SANTIAGO (Reuters) - The United Nations predicted on Wednesday that the economy of Latin America and the Caribbean will contract 0.9 percent in 2016, slightly lower than the 0.8 percent contraction estimated by the agency in July.
Looking ahead, growth in the region in 2017 is expected to be 1.5 percent, according to a statement by the United Nations Latin American arm (ECLAC), as prices for raw materials pick up from current multi-years lows.
“The 2017 projections take note of global surroundings that are more auspicious than those of 2015 and 2016. Prices for raw materials look better in 2017,” ECLAC said.
Going country by country, growth this year is expected to contract 1.8 percent in Argentina, shrink 3.4 percent in Brazil and contract 8.0 percent in Venezuela; economies are expected to grow 2.1 percent in Mexico and 3.9 percent in Peru, according to the body.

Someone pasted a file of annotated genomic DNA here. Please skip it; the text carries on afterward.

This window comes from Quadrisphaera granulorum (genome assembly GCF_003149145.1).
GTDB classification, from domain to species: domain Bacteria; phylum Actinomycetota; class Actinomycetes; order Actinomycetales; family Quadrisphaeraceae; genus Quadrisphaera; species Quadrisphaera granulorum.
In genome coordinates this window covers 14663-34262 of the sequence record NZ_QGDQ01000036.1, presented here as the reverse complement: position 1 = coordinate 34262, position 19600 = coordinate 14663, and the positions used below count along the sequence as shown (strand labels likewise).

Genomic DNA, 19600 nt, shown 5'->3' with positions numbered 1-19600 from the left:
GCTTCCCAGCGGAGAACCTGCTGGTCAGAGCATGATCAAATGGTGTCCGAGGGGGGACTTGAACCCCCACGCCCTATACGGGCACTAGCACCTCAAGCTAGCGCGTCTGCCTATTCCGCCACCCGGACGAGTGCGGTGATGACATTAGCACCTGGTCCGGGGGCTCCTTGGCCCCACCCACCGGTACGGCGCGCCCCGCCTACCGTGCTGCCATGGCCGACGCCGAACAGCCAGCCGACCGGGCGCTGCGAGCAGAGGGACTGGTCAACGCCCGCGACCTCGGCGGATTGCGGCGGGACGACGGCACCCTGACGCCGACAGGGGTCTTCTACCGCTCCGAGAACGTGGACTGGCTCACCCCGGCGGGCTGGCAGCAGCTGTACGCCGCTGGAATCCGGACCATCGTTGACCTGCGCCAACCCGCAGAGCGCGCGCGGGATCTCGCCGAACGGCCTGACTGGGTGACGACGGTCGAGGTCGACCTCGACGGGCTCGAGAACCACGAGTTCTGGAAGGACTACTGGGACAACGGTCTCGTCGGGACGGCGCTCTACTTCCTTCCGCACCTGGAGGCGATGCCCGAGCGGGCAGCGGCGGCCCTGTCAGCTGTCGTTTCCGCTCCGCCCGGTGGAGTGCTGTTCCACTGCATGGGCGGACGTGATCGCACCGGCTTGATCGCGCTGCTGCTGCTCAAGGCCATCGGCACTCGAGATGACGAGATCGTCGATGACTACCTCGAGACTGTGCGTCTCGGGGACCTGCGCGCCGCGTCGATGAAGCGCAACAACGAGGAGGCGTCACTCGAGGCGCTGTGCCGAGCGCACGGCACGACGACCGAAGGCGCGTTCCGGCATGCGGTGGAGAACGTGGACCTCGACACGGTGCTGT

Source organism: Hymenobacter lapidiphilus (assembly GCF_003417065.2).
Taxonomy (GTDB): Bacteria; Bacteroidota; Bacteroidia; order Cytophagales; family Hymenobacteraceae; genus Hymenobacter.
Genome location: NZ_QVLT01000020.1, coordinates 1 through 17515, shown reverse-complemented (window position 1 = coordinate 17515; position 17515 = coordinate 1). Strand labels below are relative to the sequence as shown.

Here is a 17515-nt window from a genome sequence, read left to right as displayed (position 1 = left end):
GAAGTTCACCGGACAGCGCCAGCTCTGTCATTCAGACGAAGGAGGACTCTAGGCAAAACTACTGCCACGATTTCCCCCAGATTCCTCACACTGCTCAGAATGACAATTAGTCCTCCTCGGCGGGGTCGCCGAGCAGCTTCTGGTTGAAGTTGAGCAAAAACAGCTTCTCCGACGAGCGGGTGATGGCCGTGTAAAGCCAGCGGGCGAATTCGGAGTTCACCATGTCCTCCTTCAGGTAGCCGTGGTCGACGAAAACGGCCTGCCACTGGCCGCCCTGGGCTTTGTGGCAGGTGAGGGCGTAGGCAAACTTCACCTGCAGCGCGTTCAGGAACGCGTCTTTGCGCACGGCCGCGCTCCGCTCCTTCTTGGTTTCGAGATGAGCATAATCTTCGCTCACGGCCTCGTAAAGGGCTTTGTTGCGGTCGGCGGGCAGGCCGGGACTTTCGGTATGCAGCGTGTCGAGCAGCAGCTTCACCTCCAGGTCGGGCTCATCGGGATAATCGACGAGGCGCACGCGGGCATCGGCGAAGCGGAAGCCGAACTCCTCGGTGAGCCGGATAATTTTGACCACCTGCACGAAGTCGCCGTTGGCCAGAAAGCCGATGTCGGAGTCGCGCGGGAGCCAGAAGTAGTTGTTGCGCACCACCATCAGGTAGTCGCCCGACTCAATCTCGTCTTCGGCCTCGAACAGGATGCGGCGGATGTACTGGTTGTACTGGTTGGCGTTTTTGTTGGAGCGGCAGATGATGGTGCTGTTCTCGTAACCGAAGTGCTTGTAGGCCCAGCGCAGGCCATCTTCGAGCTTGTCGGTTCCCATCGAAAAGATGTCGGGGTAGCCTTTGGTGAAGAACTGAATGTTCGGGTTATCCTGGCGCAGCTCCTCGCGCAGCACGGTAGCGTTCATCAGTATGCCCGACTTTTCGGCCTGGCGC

ECLAC predicted Argentina would grow 2.5 percent in 2017, a significant uptick, though that is less than the 3.5 percent growth President Mauricio Macri predicted in an interview with Reuters in August.
The agency predicted dramatic regional variations in growth in Latin America. Commodities-dependent South America will shrink 2.2 percent in 2016, while Central America will grow 3.7 percent.
In July, ECLAC head Alicia Barcena predicted Argentina would contract 1.5 percent in 2016, Brazil would contract 3.5 percent, and Mexico would grow 2.3 percent.
Reporting by Gram Slattery; Editing by Bernadette Baum